Myriophyllum tenellum

Slender Water Milfoil

Slender Water Milfoil, Photo courtesy Wisconsin State Herbarium and Robert W. Freckmann
Slender Water Milfoil
Photo courtesy Wisconsin State Herbarium and Robert W. Freckmann

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The natural history of the northwoods


Name:

  • Myriophyllum, from the Greek, murios (myrios), "countless, infinite", and fullon (phyllon), "leaf; foliage"; hence "many leaved"
  • tenellum, from the Latin, tenellus, "tender"
  • Common name from the slender, leafless stems - such a contrast with the other other, leafy milfoils.
  • Other common names include: Leafless Water Milfoil

Taxonomy:

    • Kingdom Plantae, the Plants
    • Division Magnoliophyta, the Angiosperms (flowering plants)
      • Class Magnoliopsida, the Dicotyledons
      • Subclass Rosidae
        • Order Haloragales
          • Family Haloragaceae, the Water Milfoils
            • Genus Myriophyllum, the Water Milfoils
  • Taxonomic Serial Number: 503907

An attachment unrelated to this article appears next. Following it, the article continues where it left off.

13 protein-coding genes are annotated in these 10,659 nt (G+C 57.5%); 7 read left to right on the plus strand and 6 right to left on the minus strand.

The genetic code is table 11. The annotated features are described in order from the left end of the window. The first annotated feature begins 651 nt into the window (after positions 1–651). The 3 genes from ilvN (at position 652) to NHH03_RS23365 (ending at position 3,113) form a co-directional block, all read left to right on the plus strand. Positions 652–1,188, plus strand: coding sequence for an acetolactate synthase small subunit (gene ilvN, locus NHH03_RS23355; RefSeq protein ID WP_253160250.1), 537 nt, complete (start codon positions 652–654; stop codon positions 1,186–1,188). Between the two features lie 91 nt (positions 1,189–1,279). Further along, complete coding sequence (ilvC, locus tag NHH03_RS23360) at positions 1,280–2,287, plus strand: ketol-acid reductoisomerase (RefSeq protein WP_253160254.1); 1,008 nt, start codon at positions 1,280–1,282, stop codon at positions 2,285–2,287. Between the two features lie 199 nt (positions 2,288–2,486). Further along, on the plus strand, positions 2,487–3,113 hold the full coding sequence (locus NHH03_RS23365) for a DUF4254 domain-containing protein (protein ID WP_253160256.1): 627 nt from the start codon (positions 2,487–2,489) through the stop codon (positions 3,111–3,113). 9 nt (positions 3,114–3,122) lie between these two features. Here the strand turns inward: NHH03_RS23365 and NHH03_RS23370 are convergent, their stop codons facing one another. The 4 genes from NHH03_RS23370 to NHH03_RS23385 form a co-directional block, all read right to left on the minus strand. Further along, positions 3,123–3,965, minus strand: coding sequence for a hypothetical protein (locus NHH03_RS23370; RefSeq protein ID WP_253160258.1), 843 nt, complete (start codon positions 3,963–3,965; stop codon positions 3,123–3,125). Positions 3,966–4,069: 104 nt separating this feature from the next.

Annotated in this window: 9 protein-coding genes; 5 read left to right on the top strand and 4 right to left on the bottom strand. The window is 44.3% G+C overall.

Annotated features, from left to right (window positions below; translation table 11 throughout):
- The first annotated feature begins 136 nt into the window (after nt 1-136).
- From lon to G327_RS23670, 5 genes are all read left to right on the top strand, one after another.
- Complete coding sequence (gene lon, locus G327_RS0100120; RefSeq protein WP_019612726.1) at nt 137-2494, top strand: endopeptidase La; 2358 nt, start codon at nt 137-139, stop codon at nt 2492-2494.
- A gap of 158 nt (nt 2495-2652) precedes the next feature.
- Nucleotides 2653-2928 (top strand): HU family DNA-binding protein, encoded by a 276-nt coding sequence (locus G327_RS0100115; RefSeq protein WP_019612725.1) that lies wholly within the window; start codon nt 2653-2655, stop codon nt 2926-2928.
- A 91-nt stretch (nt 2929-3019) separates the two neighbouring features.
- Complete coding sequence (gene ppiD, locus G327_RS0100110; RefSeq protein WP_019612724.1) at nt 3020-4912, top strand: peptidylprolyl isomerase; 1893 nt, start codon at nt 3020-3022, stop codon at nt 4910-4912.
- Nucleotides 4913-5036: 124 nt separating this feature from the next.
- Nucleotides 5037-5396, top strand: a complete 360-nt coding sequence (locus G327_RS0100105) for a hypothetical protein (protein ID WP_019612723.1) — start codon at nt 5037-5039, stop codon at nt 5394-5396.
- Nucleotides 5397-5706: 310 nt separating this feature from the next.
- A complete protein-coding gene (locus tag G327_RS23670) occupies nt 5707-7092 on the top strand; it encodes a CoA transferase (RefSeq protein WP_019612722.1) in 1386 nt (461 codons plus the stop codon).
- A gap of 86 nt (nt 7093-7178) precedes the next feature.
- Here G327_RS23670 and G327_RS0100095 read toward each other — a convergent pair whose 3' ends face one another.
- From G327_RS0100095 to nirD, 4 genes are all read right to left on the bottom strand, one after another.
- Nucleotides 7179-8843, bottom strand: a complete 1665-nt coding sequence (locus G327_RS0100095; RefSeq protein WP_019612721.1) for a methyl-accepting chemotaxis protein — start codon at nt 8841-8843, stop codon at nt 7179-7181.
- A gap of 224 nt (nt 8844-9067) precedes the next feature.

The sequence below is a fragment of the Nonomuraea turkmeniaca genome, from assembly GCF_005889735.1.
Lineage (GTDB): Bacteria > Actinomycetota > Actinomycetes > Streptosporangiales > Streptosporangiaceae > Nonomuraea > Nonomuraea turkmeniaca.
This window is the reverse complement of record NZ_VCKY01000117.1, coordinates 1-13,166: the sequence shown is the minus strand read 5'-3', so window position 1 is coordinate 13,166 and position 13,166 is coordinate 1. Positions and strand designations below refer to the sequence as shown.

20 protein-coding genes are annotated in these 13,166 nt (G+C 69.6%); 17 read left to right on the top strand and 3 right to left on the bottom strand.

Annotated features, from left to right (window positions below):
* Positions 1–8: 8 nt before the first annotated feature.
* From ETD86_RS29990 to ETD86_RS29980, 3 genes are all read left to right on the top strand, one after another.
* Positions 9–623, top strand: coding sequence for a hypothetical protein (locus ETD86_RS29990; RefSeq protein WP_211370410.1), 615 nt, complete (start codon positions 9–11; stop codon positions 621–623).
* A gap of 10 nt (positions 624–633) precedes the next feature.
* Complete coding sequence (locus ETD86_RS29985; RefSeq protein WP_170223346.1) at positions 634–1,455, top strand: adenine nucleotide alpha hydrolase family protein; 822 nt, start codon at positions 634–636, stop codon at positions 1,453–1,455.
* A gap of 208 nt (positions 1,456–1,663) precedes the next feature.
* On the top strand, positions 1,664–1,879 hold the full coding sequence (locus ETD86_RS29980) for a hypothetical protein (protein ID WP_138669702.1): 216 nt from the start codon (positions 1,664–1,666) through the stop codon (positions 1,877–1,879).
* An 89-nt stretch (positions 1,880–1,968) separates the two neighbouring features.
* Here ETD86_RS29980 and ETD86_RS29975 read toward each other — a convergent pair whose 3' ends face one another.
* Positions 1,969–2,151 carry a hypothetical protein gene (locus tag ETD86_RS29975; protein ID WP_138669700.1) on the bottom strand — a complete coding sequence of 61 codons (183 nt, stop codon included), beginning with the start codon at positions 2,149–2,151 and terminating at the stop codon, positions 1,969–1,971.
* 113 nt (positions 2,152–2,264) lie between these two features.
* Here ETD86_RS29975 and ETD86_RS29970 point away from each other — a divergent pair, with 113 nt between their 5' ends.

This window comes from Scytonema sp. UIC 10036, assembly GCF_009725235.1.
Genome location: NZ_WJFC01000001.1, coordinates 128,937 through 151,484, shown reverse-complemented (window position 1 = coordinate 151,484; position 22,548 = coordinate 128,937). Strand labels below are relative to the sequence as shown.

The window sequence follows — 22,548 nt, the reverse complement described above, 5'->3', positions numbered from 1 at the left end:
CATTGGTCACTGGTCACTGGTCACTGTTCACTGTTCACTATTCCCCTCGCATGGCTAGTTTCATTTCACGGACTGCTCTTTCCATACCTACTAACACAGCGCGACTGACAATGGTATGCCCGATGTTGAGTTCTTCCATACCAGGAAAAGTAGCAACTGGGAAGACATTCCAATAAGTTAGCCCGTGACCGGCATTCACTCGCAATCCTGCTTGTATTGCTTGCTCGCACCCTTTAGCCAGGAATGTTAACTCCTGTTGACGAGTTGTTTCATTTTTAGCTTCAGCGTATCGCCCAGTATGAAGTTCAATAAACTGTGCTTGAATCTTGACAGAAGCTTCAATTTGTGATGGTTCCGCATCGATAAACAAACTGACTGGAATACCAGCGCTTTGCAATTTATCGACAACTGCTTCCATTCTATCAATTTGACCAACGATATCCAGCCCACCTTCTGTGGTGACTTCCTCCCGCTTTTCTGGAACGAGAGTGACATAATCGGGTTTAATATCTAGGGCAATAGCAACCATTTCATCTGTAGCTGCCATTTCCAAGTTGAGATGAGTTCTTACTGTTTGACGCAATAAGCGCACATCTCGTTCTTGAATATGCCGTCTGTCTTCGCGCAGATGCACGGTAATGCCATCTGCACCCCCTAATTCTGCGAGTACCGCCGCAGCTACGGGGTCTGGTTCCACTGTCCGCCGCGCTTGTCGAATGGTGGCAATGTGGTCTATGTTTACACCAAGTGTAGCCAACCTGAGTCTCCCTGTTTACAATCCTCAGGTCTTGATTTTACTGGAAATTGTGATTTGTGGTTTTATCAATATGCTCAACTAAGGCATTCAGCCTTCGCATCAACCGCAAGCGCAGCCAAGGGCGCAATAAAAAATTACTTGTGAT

Description:

  • Leaves absent, or reduced to the occasional scale
  • Stem slender, upright, and largely unbranched; 4"-12"
  • Roots white, unbranched, and thread-like. Not always present.
  • Flowers on ¾"-2" spikes raised above the water's surface; floral bracts mostly alternate, oblong to obovate in form, similar in size to the flowers.
    • Sepals
    • Petals
    • Stamens
    • Pistil of 4 chambers
    • Ovary superior (within blossom)
  • Fruit nut-like, 4-lobed with one seed per lobe; segments rounded on back and at base, 1mm long

Identification:

  • A submerged, leafless aquatic plant
  • Distinguished from other native milfoils by the lack of leaves, so prominent in the other species.

Distribution:

  • Newfoundland and Quebec to Minnesota, south to New Jersey.

Habitat:

  • Acid lakes, often forming large colonies in deep water.

Associates:

History:

Uses:

Reproduction:

  • Sexually by seed (uncommon)
  • Assexually by budding (most common)

Propagation:

  • By division

Cultivation:

  • Hardy to USDA Zone 3 (average minimum annual temperature -40ºF)
  • Useful as oxygenator in garden ponds, and as shelter for small fishes and aquatic invertebrates.

Links:

Comments:

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Last updated on 26 February, 2004